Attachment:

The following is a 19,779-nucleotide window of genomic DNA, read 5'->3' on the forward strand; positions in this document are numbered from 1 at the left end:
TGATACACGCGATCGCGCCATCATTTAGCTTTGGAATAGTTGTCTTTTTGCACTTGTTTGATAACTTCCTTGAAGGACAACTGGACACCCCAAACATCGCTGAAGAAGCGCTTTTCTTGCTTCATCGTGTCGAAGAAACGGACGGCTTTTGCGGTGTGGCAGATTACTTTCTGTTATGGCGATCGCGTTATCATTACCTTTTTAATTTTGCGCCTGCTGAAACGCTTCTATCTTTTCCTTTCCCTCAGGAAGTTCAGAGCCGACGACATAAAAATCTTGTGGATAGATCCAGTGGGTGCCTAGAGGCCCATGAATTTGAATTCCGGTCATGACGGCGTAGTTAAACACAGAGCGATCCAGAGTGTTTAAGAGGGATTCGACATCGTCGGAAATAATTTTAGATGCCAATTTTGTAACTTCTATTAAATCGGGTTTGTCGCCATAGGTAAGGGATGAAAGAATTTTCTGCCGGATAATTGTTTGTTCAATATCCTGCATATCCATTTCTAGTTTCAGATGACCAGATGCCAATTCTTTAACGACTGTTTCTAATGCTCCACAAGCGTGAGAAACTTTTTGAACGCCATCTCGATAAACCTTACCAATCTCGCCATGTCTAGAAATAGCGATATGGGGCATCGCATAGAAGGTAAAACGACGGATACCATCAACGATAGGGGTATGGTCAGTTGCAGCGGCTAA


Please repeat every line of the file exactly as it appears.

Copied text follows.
The following is a 19,779-nucleotide window of genomic DNA, read 5'->3' on the forward strand; positions in this document are numbered from 1 at the left end:
TGATACACGCGATCGCGCCATCATTTAGCTTTGGAATAGTTGTCTTTTTGCACTTGTTTGATAACTTCCTTGAAGGACAACTGGACACCCCAAACATCGCTGAAGAAGCGCTTTTCTTGCTTCATCGTGTCGAAGAAACGGACGGCTTTTGCGGTGTGGCAGATTACTTTCTGTTATGGCGATCGCGTTATCATTACCTTTTTAATTTTGCGCCTGCTGAAACGCTTCTATCTTTTCCTTTCCCTCAGGAAGTTCAGAGCCGACGACATAAAAATCTTGTGGATAGATCCAGTGGGTGCCTAGAGGCCCATGAATTTGAATTCCGGTCATGACGGCGTAGTTAAACACAGAGCGATCCAGAGTGTTTAAGAGGGATTCGACATCGTCGGAAATAATTTTAGATGCCAATTTTGTAACTTCTATTAAATCGGGTTTGTCGCCATAGGTAAGGGATGAAAGAATTTTCTGCCGGATAATTGTTTGTTCAATATCCTGCATATCCATTTCTAGTTTCAGATGACCAGATGCCAATTCTTTAACGACTGTTTCTAATGCTCCACAAGCGTGAGAAACTTTTTGAACGCCATCTCGATAAACCTTACCAATCTCGCCATGTCTAGAAATAGCGATATGGGGCATCGCATAGAAGGTAAAACGACGGATACCATCAACGATAGGGGTATGGTCAGTTGCAGCGGCTAA